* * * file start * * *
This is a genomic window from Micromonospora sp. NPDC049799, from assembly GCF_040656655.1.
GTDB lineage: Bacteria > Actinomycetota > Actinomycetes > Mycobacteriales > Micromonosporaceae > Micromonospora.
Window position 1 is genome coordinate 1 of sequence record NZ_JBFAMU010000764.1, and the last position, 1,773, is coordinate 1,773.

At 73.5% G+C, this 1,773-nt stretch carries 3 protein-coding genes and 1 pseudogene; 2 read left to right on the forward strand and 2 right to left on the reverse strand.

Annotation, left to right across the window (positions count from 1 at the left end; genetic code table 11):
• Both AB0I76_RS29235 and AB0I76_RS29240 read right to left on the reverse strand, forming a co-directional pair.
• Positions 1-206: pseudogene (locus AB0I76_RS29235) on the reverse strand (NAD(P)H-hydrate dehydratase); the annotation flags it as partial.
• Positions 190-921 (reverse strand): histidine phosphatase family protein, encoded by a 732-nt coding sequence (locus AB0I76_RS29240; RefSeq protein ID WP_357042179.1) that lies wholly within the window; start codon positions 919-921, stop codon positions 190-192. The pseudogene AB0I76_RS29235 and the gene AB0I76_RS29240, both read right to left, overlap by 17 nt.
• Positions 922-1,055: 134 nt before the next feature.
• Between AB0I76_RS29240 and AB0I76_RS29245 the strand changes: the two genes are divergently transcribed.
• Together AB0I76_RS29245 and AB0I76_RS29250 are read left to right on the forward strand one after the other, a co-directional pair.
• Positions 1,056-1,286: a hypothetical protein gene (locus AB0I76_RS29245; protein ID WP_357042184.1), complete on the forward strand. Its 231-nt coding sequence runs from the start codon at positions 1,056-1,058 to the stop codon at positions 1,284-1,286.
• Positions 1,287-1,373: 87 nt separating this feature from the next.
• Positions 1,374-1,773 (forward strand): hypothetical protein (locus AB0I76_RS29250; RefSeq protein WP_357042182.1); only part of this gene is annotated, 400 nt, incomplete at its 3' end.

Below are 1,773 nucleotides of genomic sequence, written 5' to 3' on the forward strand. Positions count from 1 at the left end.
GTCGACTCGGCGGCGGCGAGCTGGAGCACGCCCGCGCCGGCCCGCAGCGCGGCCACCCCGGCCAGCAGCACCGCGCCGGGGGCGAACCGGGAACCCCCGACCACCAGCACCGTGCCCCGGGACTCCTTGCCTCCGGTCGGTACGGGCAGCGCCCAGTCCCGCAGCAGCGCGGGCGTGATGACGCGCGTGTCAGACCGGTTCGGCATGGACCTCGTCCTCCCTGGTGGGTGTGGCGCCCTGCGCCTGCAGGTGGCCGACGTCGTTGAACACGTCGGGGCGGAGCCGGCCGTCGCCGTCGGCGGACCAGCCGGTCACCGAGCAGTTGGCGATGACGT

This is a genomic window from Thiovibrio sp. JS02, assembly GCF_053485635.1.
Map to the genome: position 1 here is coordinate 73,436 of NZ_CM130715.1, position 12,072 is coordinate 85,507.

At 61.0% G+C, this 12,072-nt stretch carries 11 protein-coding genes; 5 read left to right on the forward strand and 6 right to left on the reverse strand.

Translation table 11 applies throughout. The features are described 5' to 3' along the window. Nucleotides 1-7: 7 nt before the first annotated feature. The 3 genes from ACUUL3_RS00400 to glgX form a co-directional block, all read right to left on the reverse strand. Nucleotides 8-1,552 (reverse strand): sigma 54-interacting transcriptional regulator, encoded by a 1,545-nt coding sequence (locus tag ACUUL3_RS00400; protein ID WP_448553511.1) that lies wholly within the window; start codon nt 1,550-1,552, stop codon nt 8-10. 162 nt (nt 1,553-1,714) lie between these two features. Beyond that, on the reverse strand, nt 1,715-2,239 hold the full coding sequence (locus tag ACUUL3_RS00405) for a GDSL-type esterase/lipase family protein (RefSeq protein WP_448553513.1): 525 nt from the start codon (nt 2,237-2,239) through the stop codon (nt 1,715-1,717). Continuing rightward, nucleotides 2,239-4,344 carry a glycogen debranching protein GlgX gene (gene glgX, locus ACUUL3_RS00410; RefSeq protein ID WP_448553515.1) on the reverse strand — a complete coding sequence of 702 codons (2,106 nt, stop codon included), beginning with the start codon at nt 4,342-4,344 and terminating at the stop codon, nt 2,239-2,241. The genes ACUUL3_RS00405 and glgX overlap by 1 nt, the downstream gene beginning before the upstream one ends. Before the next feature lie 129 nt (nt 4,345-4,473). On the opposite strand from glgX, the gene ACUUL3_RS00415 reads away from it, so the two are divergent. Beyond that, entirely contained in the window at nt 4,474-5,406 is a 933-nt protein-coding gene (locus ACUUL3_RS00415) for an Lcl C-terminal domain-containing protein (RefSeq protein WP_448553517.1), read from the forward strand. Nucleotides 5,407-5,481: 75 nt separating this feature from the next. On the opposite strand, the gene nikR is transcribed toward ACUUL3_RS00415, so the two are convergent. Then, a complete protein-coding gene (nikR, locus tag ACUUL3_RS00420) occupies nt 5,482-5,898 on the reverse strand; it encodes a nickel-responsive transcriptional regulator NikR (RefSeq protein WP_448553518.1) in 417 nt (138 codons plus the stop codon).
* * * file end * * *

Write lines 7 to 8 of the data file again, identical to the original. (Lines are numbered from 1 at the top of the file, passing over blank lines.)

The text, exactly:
• Positions 1-206: pseudogene (locus AB0I76_RS29235) on the reverse strand (NAD(P)H-hydrate dehydratase); the annotation flags it as partial.
• Positions 190-921 (reverse strand): histidine phosphatase family protein, encoded by a 732-nt coding sequence (locus AB0I76_RS29240; RefSeq protein ID WP_357042179.1) that lies wholly within the window; start codon positions 919-921, stop codon positions 190-192. The pseudogene AB0I76_RS29235 and the gene AB0I76_RS29240, both read right to left, overlap by 17 nt.